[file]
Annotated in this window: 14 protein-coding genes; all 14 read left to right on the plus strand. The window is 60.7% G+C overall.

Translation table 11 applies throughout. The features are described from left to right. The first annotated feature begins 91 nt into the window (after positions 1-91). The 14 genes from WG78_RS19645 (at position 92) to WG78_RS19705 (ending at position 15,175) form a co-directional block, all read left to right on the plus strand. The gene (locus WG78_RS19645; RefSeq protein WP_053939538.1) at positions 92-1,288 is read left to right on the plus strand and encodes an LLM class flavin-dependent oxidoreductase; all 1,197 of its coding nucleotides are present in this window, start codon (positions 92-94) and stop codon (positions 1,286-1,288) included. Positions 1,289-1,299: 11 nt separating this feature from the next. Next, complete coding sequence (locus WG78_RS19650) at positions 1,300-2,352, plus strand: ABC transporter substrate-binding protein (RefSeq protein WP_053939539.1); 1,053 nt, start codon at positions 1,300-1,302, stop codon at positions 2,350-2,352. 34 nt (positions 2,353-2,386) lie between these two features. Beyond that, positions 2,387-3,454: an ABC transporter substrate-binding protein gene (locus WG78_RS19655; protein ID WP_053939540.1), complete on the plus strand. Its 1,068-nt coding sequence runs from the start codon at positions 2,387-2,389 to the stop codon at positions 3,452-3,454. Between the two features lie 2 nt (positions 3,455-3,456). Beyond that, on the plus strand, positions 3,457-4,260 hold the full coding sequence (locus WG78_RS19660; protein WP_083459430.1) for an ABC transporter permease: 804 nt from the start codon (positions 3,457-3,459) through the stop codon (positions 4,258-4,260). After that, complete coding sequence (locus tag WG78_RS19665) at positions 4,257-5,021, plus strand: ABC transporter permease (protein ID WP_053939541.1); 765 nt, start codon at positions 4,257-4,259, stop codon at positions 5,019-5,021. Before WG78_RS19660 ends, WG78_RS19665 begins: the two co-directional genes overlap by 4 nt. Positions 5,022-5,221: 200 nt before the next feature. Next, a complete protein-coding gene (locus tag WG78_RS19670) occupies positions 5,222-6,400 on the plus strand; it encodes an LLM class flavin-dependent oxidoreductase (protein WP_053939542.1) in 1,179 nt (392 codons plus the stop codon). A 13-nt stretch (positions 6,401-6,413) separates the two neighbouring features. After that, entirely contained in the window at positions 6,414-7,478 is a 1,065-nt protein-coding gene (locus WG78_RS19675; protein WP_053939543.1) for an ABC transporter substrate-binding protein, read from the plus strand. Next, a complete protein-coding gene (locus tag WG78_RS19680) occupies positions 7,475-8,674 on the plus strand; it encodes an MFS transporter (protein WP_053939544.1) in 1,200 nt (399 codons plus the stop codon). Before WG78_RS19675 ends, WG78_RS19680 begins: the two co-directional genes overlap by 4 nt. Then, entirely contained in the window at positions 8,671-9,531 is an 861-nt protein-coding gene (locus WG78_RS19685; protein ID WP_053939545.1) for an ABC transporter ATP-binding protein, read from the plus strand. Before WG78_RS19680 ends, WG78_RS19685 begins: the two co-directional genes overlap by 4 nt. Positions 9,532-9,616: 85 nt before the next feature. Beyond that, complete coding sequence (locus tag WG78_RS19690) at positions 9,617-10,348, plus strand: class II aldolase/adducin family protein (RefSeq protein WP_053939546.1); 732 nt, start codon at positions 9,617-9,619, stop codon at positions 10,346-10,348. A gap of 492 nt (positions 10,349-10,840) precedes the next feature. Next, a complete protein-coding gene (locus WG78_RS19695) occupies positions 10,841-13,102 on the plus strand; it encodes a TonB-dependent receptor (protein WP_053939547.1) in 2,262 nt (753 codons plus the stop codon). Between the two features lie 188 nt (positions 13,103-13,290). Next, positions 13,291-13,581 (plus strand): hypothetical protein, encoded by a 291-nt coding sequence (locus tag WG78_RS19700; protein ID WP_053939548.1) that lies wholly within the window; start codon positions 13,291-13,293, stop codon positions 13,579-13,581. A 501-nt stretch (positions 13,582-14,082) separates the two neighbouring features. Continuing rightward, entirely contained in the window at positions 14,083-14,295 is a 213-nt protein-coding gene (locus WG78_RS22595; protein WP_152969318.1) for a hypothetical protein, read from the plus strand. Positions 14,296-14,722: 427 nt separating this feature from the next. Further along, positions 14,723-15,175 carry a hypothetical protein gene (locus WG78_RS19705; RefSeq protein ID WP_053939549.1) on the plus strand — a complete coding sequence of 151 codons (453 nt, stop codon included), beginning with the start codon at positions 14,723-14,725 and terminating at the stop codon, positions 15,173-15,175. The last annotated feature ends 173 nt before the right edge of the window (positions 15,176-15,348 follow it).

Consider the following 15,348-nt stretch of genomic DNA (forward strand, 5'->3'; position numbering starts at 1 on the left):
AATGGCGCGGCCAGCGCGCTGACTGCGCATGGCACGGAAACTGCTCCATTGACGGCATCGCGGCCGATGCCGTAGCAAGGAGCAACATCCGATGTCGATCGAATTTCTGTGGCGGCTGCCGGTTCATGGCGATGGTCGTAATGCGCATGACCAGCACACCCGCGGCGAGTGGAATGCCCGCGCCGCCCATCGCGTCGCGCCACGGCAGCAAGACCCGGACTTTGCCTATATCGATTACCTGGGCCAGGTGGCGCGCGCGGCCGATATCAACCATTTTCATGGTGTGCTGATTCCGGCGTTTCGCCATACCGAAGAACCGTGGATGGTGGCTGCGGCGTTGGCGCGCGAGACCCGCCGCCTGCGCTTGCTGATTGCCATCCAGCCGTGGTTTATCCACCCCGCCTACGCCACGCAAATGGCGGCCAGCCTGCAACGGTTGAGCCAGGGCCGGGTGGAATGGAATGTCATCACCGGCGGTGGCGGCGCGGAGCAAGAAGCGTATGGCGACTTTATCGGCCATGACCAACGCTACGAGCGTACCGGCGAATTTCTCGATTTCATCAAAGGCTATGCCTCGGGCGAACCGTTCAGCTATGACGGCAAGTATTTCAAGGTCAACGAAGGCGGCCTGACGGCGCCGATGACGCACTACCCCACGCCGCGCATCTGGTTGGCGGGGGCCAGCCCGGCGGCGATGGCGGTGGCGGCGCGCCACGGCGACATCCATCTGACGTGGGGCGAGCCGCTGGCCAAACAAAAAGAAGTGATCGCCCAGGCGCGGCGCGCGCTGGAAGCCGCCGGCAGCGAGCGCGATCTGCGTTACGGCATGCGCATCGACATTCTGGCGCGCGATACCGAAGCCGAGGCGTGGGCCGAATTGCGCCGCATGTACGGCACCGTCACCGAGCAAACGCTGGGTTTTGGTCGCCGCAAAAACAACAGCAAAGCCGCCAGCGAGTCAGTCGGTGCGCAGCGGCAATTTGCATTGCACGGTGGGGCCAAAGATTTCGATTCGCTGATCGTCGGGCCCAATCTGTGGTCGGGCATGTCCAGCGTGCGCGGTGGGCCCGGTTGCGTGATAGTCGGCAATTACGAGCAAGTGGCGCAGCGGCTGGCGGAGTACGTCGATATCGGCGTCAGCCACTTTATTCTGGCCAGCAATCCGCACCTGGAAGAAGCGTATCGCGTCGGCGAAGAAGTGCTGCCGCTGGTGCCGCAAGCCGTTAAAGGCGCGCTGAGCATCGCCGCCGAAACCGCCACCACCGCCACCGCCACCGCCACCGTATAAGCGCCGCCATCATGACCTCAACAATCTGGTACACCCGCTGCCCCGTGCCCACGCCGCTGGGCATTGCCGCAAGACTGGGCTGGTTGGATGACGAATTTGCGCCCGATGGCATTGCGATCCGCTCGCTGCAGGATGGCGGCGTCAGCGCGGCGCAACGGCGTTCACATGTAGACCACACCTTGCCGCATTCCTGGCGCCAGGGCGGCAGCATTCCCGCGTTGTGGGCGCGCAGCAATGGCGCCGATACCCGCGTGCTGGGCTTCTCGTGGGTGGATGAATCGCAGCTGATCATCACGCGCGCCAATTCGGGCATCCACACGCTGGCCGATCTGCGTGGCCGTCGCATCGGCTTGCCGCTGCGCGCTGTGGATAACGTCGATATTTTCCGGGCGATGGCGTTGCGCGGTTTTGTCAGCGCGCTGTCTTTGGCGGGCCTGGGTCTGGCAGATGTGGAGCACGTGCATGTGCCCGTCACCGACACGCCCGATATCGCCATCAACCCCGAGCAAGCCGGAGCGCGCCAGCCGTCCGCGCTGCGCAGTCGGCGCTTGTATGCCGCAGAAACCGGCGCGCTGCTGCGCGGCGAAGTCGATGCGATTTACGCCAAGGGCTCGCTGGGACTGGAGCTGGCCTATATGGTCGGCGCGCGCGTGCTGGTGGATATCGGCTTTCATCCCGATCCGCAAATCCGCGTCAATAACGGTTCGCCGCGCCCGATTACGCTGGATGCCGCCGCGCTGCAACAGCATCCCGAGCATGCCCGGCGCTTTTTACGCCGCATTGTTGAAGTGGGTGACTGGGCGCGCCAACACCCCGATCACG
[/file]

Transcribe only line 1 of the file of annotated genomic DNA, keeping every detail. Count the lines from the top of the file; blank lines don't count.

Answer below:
Annotated in this window: 14 protein-coding genes; all 14 read left to right on the plus strand. The window is 60.7% G+C overall.